Someone asked me the other day why they needed a personalized aftercare plan when leaving drug rehab.
This is what I told them:
When you leave an addiction treatment center, the journey is just beginning. This is your start. You probably think that you started back when you surrendered and first agreed to enter rehab, but that is not the real start.
No, the real challenge starts when you walk out of rehab. That is your first test.
And so many people fail it. So many people walk out of rehab and relapse within a week or two. Something like 90 percent have relapsed after 90 days. It is really pathetic, and scary.
So that is what you are up against. I am not using the data to try and scare you, but try to be realistic here. 90 percent don’t make it past 90 days clean. That is atrocious.
And so you have to think to yourself: “What am I going to do that is different than that 90 percent of folks that relapse?” Sure, you are going to avoid picking up your drug of choice, but how are you going to make that plan into reality? The danger is in saying “screw it” and using your drug anyway, even though you may not really want to.
So why does relapse happen, and what is the nature of the battle?
Relapse happens because you go back to your old life. Relapse happens because that is what is natural.
It has become natural for the addict to self medicate with drugs and alcohol. It has become normal for the addict to use drugs. That is the new “normal” for them. This is hard to erase. It becomes a way of life. So it is natural to revert back to it. Relapse is natural. Relapse is a normal response. It is not unusual for a person to relapse, or to want to relapse.
This is not a fear tactic. I am telling the truth here. Relapse is a natural thing. It should happen, unless you take serious action to prevent it.
So you need to get busy. Realize that a relapse is inevitable unless you take massive action in order to prevent it.
So how do you do that? What actions can you take to prevent relapse from “naturally happening?”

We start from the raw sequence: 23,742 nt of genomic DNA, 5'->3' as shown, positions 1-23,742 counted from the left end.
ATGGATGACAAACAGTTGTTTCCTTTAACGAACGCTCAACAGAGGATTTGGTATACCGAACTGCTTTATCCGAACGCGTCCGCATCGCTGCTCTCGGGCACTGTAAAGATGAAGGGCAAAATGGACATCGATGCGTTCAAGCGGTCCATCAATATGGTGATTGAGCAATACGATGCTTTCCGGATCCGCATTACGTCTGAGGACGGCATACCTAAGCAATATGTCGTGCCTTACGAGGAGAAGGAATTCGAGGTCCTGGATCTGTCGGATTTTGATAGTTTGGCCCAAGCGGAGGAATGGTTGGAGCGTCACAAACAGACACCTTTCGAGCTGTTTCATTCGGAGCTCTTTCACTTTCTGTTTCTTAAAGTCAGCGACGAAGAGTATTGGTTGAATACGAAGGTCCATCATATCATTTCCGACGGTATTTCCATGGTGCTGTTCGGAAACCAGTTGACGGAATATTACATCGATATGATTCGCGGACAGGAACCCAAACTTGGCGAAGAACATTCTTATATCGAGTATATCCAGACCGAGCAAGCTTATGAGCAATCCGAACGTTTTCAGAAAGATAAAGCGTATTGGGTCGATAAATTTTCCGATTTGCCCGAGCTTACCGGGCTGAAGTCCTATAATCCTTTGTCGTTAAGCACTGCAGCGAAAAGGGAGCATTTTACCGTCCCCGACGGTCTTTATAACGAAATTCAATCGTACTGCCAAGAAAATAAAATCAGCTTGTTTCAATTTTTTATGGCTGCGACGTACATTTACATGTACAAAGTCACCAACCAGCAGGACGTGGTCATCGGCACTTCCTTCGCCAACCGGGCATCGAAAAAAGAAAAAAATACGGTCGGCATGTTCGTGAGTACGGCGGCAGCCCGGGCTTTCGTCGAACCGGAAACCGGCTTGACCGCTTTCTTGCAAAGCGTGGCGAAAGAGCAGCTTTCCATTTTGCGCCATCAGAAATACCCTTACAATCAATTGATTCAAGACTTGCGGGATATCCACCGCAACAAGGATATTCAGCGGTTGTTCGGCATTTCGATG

What you need to do can be summarized quite neatly with a simple, 2 step approach:
1) Don’t use drugs or alcohol no matter what.
2) Work hard to improve your life, and your self, each and every day.
That’s it. That is all the magic that it takes to create a powerful aftercare plan for your recovery.
You need a plan because relapse will happen naturally if you do nothing.
If you don’t have a plan, you will relapse for sure. For certain.
So you have to have a plan. And it does not have to be super complicated or detailed. But you do have to work hard at it. That is the secret to success in recovery: hard work.
Look carefully at the 2 steps. Step one is about abstinence. This is the baseline. You have to do this much, at least. Don’t use.
But then the whole point is the second part, the part that demands that you keep growing as a person. You have to experience growth. You have to push yourself to improve as a person.
If you sit around all day in recovery and just watch cartoons and munch cereal and you never push yourself to get a job or go to school or help others or learn a new skill or quit bad habits or do anything new and exciting with your life then what is the point anyway?
You are not here just to exist, just to avoid addiction and sit in a room and watch television all day long. You have a purpose in recovery and that purpose is to grow as a human being. You need to get out there and do stuff and meet people and make a difference in the world. If you are pushing yourself to do these things, if you are pushing yourself to try to make a real impact, if you are pushing yourself to grow and to learn, then you will do well in recovery.
That is why you need a plan. To give you permission to take action in your life, and to grow.